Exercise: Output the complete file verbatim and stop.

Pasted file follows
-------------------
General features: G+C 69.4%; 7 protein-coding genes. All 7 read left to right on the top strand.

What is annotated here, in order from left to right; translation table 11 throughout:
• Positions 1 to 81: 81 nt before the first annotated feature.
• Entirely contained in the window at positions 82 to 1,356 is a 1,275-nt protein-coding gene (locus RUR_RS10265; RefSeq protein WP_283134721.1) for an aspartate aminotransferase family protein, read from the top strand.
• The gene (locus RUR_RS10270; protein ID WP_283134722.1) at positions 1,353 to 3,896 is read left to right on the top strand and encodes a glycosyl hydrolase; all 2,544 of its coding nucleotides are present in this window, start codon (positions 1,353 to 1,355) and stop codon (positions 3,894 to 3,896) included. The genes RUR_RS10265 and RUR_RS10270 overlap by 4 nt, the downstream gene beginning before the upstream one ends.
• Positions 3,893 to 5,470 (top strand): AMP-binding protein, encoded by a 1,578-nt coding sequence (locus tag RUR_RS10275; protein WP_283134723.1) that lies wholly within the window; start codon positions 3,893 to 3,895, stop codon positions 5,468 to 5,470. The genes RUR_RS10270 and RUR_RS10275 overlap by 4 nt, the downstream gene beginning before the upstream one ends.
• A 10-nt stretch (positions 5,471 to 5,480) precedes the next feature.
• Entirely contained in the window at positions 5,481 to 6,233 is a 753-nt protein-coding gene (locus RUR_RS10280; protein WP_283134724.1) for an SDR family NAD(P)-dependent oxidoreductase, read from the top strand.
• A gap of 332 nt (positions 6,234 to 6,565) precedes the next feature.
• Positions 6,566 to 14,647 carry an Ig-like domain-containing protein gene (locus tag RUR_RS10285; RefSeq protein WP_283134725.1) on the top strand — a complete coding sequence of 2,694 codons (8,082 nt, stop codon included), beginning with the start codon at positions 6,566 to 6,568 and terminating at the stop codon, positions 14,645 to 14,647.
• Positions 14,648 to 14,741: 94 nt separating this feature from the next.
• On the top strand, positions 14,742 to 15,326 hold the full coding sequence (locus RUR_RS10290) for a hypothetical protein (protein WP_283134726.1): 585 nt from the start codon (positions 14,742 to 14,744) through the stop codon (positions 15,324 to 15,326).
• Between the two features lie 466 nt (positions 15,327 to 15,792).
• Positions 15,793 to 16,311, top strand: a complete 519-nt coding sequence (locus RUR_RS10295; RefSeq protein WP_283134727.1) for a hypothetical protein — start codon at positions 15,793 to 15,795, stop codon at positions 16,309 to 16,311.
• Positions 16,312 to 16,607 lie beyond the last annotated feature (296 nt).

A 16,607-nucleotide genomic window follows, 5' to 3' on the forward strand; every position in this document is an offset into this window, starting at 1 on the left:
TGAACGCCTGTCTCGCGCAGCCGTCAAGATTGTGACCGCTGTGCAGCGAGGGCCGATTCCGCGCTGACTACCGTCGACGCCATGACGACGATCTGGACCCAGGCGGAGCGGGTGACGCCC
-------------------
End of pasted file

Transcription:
General features: G+C 69.4%; 7 protein-coding genes. All 7 read left to right on the top strand.

What is annotated here, in order from left to right; translation table 11 throughout:
• Positions 1 to 81: 81 nt before the first annotated feature.
• Entirely contained in the window at positions 82 to 1,356 is a 1,275-nt protein-coding gene (locus RUR_RS10265; RefSeq protein WP_283134721.1) for an aspartate aminotransferase family protein, read from the top strand.
• The gene (locus RUR_RS10270; protein ID WP_283134722.1) at positions 1,353 to 3,896 is read left to right on the top strand and encodes a glycosyl hydrolase; all 2,544 of its coding nucleotides are present in this window, start codon (positions 1,353 to 1,355) and stop codon (positions 3,894 to 3,896) included. The genes RUR_RS10265 and RUR_RS10270 overlap by 4 nt, the downstream gene beginning before the upstream one ends.
• Positions 3,893 to 5,470 (top strand): AMP-binding protein, encoded by a 1,578-nt coding sequence (locus tag RUR_RS10275; protein WP_283134723.1) that lies wholly within the window; start codon positions 3,893 to 3,895, stop codon positions 5,468 to 5,470. The genes RUR_RS10270 and RUR_RS10275 overlap by 4 nt, the downstream gene beginning before the upstream one ends.
• A 10-nt stretch (positions 5,471 to 5,480) precedes the next feature.
• Entirely contained in the window at positions 5,481 to 6,233 is a 753-nt protein-coding gene (locus RUR_RS10280; protein WP_283134724.1) for an SDR family NAD(P)-dependent oxidoreductase, read from the top strand.
• A gap of 332 nt (positions 6,234 to 6,565) precedes the next feature.
• Positions 6,566 to 14,647 carry an Ig-like domain-containing protein gene (locus tag RUR_RS10285; RefSeq protein WP_283134725.1) on the top strand — a complete coding sequence of 2,694 codons (8,082 nt, stop codon included), beginning with the start codon at positions 6,566 to 6,568 and terminating at the stop codon, positions 14,645 to 14,647.
• Positions 14,648 to 14,741: 94 nt separating this feature from the next.
• On the top strand, positions 14,742 to 15,326 hold the full coding sequence (locus RUR_RS10290) for a hypothetical protein (protein WP_283134726.1): 585 nt from the start codon (positions 14,742 to 14,744) through the stop codon (positions 15,324 to 15,326).
• Between the two features lie 466 nt (positions 15,327 to 15,792).
• Positions 15,793 to 16,311, top strand: a complete 519-nt coding sequence (locus RUR_RS10295; RefSeq protein WP_283134727.1) for a hypothetical protein — start codon at positions 15,793 to 15,795, stop codon at positions 16,309 to 16,311.
• Positions 16,312 to 16,607 lie beyond the last annotated feature (296 nt).

A 16,607-nucleotide genomic window follows, 5' to 3' on the forward strand; every position in this document is an offset into this window, starting at 1 on the left:
TGAACGCCTGTCTCGCGCAGCCGTCAAGATTGTGACCGCTGTGCAGCGAGGGCCGATTCCGCGCTGACTACCGTCGACGCCATGACGACGATCTGGACCCAGGCGGAGCGGGTGACGCCC